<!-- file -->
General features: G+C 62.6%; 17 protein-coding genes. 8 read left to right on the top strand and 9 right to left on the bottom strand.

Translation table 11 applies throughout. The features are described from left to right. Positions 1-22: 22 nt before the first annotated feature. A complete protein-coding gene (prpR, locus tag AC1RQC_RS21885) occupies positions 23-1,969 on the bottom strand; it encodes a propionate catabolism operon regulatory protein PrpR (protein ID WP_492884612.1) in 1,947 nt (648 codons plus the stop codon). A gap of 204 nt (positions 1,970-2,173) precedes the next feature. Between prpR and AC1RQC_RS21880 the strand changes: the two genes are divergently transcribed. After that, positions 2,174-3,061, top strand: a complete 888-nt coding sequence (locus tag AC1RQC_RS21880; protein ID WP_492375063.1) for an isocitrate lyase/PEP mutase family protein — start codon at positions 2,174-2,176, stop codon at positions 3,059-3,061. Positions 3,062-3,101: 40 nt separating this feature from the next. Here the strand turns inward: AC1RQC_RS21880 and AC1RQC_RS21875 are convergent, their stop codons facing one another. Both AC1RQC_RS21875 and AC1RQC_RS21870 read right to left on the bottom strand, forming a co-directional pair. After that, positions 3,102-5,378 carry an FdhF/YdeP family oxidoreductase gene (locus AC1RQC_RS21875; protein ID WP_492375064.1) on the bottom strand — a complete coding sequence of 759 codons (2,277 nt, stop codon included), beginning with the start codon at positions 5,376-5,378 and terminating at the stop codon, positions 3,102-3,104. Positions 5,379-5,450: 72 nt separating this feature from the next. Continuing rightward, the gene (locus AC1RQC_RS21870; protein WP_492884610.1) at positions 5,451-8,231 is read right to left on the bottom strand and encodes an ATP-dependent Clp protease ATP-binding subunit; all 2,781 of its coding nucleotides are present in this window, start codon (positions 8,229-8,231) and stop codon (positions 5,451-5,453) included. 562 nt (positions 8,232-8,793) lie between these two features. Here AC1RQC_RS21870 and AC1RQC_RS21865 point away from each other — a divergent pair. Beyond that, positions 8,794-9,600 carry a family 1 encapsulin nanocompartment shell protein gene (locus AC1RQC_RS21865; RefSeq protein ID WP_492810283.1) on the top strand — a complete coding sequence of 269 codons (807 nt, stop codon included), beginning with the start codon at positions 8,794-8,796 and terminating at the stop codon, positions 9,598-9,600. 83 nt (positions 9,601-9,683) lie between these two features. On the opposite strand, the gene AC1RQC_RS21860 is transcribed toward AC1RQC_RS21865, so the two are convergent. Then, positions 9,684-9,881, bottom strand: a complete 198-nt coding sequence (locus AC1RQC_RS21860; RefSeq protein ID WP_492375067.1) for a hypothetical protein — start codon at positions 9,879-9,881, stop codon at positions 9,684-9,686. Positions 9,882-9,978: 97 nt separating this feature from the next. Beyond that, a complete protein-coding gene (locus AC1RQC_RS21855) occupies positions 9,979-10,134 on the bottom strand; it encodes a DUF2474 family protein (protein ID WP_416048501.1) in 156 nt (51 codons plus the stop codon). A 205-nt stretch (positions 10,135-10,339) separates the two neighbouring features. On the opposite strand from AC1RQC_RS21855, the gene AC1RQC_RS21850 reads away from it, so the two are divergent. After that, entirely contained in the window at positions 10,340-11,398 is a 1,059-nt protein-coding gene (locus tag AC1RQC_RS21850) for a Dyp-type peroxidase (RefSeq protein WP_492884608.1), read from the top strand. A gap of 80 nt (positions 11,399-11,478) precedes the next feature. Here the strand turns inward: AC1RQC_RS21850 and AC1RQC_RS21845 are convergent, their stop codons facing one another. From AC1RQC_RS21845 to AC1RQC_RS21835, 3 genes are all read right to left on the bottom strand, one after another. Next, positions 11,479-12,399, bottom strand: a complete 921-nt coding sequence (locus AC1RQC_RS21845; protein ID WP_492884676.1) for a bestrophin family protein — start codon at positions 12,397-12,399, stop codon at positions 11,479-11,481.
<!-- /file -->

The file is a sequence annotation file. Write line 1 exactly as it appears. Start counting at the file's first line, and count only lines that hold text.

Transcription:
General features: G+C 62.6%; 17 protein-coding genes. 8 read left to right on the top strand and 9 right to left on the bottom strand.